Is the water in swimming pools and jacuzzis a source of diseases?

When the summer heat arrives, you can be complaining about the unbearable temperature or you can make the decision to go take a dip in the pool, but if you want something more special, you can choose to enjoy a bath in the jacuzzi with your partner or friends.. Whichever of the two options we choose, we must take into consideration some important aspects so that we can prevent possible diseases that derive from the use of public swimming pools and jacuzzis.

It is for this reason that public places such as spas, spas and Turkish baths can become a focus of various infections if the necessary precautions are not taken and hygiene is raised to a maximum level.

In the United States, a report by the government on the parasites and bacteria that haunt hot tubs and swimming pools shows an alarming scenario with outbreaks that caused at least 27,219 sick people and 8 deaths, between 2000 and 2014. During these 14 years, approximately 493 outbreaks directly related to recreational water, such as Jacuzzis and swimming pools, were reported.

First of all, it is important to know that this report defines the concept of an outbreak when a similar illness occurs between two or more people who reside in the same place during a certain period of time.

Of the total of those 493 outbreaks, more than half were caused by the Cryptosporidium parasite, with 58% of confirmed cases. This parasite, also called Crypto, has the ability to survive even in well-maintained swimming pools, causing people who contract it diarrhea and gastrointestinal illness.

In addition, at least 6 of the 8 deaths, as well as 16% of the illnesses, were due to bacterial legionella, which is the cause of diseases such as severe pneumonia, Pontiac fever and bacterial legionella. On the other hand, Pseudomonas is the bacteria responsible for folliculitis acquired in swimming pools or jacuzzis, which is traditionally called hydromassage rash, as well as external otitis or swimmer’s ear.

A fairly standard advice that must be taken into account when going to a public jacuzzi or swimming pool is to never drink water, since, even if the water is thoroughly maintained, pseudomonas and legionella are bacteria that can survive the disinfectants.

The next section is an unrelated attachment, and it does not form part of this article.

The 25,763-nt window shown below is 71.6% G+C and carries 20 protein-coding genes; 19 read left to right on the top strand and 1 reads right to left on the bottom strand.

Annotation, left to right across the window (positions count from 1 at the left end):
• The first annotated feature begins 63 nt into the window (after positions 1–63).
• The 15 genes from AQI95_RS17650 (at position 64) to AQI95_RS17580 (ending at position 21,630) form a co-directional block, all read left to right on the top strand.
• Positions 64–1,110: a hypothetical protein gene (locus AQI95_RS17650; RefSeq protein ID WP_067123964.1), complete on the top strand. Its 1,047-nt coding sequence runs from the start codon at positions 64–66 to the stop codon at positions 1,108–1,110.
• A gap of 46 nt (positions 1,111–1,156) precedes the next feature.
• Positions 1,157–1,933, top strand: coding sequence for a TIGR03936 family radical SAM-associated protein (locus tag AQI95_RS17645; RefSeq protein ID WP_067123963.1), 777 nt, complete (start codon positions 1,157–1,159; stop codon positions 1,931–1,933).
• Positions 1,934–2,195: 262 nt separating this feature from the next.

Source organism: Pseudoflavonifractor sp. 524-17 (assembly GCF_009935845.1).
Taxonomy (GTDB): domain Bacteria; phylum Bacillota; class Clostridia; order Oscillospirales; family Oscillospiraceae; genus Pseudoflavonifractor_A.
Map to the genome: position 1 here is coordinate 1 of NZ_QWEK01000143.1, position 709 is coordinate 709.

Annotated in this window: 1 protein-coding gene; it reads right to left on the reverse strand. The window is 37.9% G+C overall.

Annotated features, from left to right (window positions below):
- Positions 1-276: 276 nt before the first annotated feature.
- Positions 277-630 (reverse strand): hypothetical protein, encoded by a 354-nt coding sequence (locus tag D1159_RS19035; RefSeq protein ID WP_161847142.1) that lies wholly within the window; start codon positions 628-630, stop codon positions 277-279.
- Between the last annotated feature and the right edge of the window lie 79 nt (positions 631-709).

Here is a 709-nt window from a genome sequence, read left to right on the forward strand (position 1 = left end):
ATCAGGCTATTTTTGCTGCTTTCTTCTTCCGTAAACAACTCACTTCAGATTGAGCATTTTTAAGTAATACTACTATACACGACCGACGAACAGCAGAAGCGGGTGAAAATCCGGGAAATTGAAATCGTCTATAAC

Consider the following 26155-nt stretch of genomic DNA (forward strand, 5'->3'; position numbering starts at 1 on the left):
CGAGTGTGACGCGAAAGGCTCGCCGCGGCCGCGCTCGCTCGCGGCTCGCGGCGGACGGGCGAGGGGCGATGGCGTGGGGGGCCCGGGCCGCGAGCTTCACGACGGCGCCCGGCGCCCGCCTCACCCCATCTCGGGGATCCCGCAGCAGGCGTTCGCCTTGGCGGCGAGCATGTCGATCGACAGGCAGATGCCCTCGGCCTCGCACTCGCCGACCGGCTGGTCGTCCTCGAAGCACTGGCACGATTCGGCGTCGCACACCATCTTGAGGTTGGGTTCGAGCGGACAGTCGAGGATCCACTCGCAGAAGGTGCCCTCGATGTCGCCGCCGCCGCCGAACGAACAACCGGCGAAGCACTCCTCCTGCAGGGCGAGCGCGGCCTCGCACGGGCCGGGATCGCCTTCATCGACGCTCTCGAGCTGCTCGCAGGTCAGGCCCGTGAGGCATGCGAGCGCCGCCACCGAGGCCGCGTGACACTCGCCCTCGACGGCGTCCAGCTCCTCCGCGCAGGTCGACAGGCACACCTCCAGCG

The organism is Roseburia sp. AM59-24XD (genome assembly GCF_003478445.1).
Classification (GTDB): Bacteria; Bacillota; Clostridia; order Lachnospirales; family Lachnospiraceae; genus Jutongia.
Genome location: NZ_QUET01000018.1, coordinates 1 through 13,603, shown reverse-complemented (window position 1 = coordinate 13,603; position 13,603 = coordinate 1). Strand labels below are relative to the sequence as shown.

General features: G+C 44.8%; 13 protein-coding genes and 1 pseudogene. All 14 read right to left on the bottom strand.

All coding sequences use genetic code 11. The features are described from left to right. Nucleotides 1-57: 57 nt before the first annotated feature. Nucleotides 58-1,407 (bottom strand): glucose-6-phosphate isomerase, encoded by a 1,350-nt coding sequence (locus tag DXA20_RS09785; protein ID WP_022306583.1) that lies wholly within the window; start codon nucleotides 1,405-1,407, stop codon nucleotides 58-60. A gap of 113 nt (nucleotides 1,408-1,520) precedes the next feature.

As expected, more than 56% of all the outbreaks presented between those years occurred between June and August, which is precisely the date when summer arrives and people tend to attend these public spaces more frequently, in addition to the fact that the Water is heated by the sun, making it easier for germs to flourish.

In general terms, it is recommended that any adult or child who has diarrhea does not go to a pool or jacuzzi, so that we can prevent this disease by following basic hygiene standards.

What are the most common diseases related to the use of the jacuzzi?

One of the most common infections that can be acquired from the use of hot tub or swimming pool water is diarrhea, which is usually caused by germs such as cryptosporidium. This germ is completely tolerant to chlorine and is able to live in stored water for days, making it one of the main causes of diarrhea in outbreaks and its prevalence has been increasing, with a prevalence of 200% in recent years. years.

Other germs that cause diarrhea in swimming pools are Norovirus, Giardia Lamblia, Escherichia coli and Shigella, which represent a quarter of the outbreaks of diarrhea due to swimming pool water. The people most likely to get this type of infection are children, people with weak immune systems, and pregnant women.

These diseases are easy to acquire if we accidentally swallow pool water, especially if it is contaminated by fecal material, which can occur if a person has traces of feces when entering the water. Although chlorine is responsible for destroying these germs, it does not do so quickly, so it may happen that some of these bacteria are still alive.

Another of the diseases commonly acquired by swimming pool or jacuzzi water is otitis, either internal or external, which is an infection in the ear area and closely related to the use of public swimming pools. It has the particularity that the symptoms are usually announced a few days after entering contaminated water and its symptoms range from itching and irritation inside the ear, to inflammation or even pain.

To prevent otitis, we recommend using a swimming cap that covers your ears or plugs that prevent water from entering the ear. Also, after showering, tilt your head to the side so that gravity allows the water to leave the ear canal, so it doesn’t pool inside.

In the case of dermatitis, this skin disease is mainly caused by the Pseudomonas aeruginosa germ, which has a predilection for moist environments. It appears in the form of red spots on the skin that are usually accompanied by itching and traditionally occurs after contact of contaminated water directly with the skin.

Lastly, common warts affect approximately 10% of bathers or users of a contaminated Jacuzzi, mainly affecting the foot area. To help prevent this disease, it is recommended to wear slippers when you are out of the water. Sometimes this condition occurs along with blackheads around the wart area and is treated with the application of salicylic acid creams.

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